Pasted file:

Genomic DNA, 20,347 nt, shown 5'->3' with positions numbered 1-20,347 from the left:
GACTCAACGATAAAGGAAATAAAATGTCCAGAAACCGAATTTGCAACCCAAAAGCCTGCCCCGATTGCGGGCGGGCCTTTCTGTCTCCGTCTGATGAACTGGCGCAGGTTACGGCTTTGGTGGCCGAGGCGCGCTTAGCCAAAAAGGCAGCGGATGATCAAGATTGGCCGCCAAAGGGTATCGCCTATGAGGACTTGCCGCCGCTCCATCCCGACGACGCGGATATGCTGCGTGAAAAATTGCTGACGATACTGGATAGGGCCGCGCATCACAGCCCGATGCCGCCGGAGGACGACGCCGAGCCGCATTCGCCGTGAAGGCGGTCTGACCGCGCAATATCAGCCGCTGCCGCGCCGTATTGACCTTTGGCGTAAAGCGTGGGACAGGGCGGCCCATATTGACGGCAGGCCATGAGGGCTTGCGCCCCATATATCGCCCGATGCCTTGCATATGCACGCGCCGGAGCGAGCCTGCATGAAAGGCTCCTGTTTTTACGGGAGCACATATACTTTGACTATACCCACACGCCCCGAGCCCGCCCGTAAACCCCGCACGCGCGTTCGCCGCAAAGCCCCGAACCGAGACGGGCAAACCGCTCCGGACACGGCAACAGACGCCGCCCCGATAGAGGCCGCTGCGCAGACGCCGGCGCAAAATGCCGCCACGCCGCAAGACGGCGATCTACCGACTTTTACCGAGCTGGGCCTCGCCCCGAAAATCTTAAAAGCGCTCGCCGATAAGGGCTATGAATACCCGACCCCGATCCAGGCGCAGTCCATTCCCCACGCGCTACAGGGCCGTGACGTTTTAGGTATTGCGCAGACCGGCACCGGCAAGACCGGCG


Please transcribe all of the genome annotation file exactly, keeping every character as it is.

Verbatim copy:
Genomic DNA, 20,347 nt, shown 5'->3' with positions numbered 1-20,347 from the left:
GACTCAACGATAAAGGAAATAAAATGTCCAGAAACCGAATTTGCAACCCAAAAGCCTGCCCCGATTGCGGGCGGGCCTTTCTGTCTCCGTCTGATGAACTGGCGCAGGTTACGGCTTTGGTGGCCGAGGCGCGCTTAGCCAAAAAGGCAGCGGATGATCAAGATTGGCCGCCAAAGGGTATCGCCTATGAGGACTTGCCGCCGCTCCATCCCGACGACGCGGATATGCTGCGTGAAAAATTGCTGACGATACTGGATAGGGCCGCGCATCACAGCCCGATGCCGCCGGAGGACGACGCCGAGCCGCATTCGCCGTGAAGGCGGTCTGACCGCGCAATATCAGCCGCTGCCGCGCCGTATTGACCTTTGGCGTAAAGCGTGGGACAGGGCGGCCCATATTGACGGCAGGCCATGAGGGCTTGCGCCCCATATATCGCCCGATGCCTTGCATATGCACGCGCCGGAGCGAGCCTGCATGAAAGGCTCCTGTTTTTACGGGAGCACATATACTTTGACTATACCCACACGCCCCGAGCCCGCCCGTAAACCCCGCACGCGCGTTCGCCGCAAAGCCCCGAACCGAGACGGGCAAACCGCTCCGGACACGGCAACAGACGCCGCCCCGATAGAGGCCGCTGCGCAGACGCCGGCGCAAAATGCCGCCACGCCGCAAGACGGCGATCTACCGACTTTTACCGAGCTGGGCCTCGCCCCGAAAATCTTAAAAGCGCTCGCCGATAAGGGCTATGAATACCCGACCCCGATCCAGGCGCAGTCCATTCCCCACGCGCTACAGGGCCGTGACGTTTTAGGTATTGCGCAGACCGGCACCGGCAAGACCGGCG